With Nebraska’s knack for growing things, it’s no surprise that you can find some of the tastiest farm-fresh produce here. Nebraska’s lush soil cultivates a variety of delicious produce including apples, berries, grapes, asparagus, squash, melons, sweet corn, peaches, potatoes, cherries, and more.
The middle-aged felon in the nice dark suit was just sentenced to prison and court was now adjourned in Plattsmouth, Nebraska.
Ordinarily, high-profile felons being carted off to prison know the drill. You stand still. Put your hands at your side. The courthouse sheriff’s deputy rushes in and firmly slaps the steel handcuffs on your wrists and escorts you, arm in arm, back to the jail.
That afternoon, Nebraska’s photojournalists and television trucks were ready. The news media camped out inside the Cass County Courthouse in Plattsmouth. Their quest was to capture a gripping image of Dave Kofoed, the evidence-planting Douglas County Sheriff’s Office CSI chief, as he was supposed to be hauled away in handcuffs. But that was never going to happen. Although Kofoed was just sentenced to prison, a uniformed Cass County Sheriff’s guard casually approached Kofoed and just let the new prisoner strut out of the courtroom without any handcuffs, before hopping on a courthouse elevator together. The folks at the Cass County Sheriff’s Office afforded the villain Kofoed special treatment. They went to bat for their old law enforcement friend even though he had disgraced the entire Nebraska law enforcement profession.
Title: Crisis of Catholic Authority: Faith and Power in the Diocese of Lincoln, Nebraska
Author: Rachel Pokora
Publisher: Paragon House
The flurry in the letters columns of the local press that accompanied the publication last September of Rachel Pokora’s Crisis of Catholic Authority was a kind of belated echo of the media turbulence inspired in the spring of 1996 by the event whose history Professor Pokora recounts in her book: Bishop Fabian Bruskewitz’s decision to excommunicate Diocese of Lincoln Catholics who belonged to the state chapter of the group Call to Action.
September 2, 1992
I doubt the world will ever be rid of guns, warships, warplanes, or missiles, whether they be guided or helter-skelter, but it is a peaceful idea to consider this early September, peaceful morning in Polk, with a bit of ground fog, calm air, and a rising sun quietly shining on the foggy ground.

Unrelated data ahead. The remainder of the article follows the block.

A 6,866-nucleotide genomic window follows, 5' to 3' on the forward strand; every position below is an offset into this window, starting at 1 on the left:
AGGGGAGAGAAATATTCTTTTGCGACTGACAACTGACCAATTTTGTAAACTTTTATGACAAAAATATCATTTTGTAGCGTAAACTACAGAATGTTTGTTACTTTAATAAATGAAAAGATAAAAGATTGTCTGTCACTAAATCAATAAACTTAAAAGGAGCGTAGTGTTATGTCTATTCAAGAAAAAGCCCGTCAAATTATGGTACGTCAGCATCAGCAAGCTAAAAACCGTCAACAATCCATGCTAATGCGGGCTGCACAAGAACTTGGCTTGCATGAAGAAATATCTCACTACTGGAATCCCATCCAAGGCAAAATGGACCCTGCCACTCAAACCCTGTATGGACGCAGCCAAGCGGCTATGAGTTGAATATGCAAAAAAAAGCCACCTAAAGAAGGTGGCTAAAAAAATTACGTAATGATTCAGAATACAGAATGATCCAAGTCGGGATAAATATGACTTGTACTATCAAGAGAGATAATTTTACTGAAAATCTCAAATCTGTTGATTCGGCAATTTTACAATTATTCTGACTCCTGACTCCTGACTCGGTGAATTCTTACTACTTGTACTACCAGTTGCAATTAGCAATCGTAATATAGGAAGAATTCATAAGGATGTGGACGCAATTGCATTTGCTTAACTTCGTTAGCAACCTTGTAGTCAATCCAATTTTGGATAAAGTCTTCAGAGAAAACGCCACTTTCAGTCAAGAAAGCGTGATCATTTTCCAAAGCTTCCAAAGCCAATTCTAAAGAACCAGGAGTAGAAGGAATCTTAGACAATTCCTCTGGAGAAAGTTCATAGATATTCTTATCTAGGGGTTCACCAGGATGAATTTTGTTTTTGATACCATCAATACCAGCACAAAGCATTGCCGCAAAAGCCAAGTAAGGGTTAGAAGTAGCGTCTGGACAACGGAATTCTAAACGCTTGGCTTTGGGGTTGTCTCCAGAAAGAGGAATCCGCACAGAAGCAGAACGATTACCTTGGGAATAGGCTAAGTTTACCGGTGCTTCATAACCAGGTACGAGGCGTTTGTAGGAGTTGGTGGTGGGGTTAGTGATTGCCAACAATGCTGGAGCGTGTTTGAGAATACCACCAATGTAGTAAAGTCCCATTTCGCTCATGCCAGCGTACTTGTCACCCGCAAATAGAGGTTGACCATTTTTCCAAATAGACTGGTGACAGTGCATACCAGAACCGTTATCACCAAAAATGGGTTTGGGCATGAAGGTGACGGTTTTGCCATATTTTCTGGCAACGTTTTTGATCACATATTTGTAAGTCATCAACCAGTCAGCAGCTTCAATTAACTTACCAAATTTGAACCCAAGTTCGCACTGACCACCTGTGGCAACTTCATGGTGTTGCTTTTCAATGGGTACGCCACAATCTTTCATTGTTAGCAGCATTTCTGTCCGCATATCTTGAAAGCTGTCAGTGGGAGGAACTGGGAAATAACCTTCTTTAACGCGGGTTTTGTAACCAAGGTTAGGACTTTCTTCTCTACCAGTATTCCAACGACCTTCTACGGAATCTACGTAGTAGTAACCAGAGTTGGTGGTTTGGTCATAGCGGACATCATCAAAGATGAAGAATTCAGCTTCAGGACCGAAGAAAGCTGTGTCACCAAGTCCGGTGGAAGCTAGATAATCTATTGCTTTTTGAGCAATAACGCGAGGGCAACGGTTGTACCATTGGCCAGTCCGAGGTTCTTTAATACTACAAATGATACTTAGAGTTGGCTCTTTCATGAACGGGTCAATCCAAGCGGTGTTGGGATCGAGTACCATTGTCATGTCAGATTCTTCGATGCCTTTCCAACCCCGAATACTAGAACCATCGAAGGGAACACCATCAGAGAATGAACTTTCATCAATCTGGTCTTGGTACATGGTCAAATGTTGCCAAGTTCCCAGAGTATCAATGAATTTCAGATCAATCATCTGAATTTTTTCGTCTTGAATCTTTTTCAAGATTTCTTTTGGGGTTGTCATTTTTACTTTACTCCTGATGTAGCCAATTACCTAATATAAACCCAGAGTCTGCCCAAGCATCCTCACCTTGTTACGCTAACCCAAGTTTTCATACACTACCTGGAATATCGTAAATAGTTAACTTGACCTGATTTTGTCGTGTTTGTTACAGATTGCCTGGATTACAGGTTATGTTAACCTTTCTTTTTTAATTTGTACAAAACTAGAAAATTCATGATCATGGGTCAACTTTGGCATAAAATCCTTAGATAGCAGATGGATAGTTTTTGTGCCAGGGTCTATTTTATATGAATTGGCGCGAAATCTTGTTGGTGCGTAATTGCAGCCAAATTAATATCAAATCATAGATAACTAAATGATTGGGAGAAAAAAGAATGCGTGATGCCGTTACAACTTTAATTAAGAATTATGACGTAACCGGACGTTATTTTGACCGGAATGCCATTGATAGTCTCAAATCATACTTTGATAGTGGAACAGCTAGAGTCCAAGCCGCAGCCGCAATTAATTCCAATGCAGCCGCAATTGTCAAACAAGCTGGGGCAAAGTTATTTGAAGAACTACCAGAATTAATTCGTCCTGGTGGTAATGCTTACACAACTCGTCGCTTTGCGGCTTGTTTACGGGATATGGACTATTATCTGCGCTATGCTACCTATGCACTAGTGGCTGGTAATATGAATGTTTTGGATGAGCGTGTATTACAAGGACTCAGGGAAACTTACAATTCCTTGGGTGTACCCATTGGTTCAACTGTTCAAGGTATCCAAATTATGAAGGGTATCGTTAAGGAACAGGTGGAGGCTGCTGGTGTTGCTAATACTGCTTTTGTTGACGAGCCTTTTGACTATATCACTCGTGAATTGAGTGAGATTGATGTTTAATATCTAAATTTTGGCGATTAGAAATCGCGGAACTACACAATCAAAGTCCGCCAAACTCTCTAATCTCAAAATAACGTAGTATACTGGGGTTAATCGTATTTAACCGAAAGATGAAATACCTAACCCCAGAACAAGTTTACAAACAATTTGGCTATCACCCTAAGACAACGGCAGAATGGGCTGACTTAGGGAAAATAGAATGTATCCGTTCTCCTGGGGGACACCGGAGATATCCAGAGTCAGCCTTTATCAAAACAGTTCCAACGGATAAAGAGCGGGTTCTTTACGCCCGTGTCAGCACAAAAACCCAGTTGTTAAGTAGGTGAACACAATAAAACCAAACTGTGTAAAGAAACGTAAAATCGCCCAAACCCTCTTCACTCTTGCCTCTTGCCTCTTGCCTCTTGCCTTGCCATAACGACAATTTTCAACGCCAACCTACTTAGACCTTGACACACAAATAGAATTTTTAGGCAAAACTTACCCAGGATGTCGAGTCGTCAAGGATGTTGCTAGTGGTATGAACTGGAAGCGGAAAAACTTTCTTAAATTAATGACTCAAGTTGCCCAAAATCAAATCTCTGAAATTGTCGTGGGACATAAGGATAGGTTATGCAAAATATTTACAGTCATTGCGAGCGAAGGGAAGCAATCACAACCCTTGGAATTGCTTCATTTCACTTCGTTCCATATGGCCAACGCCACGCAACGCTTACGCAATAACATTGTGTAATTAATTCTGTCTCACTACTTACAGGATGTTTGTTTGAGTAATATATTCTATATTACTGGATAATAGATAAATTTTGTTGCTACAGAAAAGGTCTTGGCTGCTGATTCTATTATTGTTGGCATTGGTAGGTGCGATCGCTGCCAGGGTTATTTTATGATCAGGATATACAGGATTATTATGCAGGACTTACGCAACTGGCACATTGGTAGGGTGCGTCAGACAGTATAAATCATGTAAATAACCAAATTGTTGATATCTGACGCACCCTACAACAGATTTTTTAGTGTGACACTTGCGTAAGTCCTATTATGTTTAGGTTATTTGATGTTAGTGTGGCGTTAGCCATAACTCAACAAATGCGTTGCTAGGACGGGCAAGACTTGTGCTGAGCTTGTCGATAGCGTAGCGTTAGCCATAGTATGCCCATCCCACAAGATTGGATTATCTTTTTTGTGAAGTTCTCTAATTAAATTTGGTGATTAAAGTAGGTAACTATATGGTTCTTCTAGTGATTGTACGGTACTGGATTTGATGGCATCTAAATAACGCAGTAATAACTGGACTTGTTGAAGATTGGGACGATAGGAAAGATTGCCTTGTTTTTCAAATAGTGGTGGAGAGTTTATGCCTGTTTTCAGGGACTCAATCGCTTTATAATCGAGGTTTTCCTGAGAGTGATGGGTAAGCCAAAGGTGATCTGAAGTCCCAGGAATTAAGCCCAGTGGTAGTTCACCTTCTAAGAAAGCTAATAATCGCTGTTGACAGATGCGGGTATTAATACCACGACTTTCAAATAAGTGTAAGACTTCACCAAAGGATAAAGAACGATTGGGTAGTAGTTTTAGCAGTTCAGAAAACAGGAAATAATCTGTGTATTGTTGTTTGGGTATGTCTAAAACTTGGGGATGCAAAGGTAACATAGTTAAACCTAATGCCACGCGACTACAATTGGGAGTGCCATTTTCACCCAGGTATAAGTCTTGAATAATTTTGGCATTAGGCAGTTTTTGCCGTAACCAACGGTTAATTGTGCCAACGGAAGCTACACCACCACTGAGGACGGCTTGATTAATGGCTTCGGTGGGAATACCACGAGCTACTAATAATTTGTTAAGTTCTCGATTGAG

I know the fog will disappear within the hour, but the guns and fear they generate won’t. Fear has replaced hope, not only in nations where political turmoil has replaced civil order but even in these wonderful United States where a democratic government believes in the necessity of a strong military force because, as our president stated: “It’s still a fearful world.”
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About fifty thousand years ago, as the northern hemisphere was locked in a global deep-freeze and the continental glaciers of the Pleistocene were at a maximum, a large land bridge that connected Asia and North America existed in the general region now occupied by the Bering Sea and Alaska, the so-called “Beringia” region. Across that corridor many mammals migrated from Asia over the millennia, including North America’s ancestral brown bears and, much more recently, the first humans.
One early influx of bears arrived in North America from Asia less than fifty thousand years ago. Some of these ancestral Alaskan brown bears apparently became isolated in island and coastal habitats by the last of the great glaciers, and the polar bear evolved from them. A later influx of bears from Asia produced the modern brown and grizzly bears (Ursus arctos).
It’s August of 2013, and I’m standing on a hillside in northwest Lancaster County, gazing into the distance through morning haze and waiting to hear that distinctive chopping sound made by large helicopters. In front of me a few feet downhill is something that looks like a gigantic Hula-Hoop with a metal box attached to one side of its curve.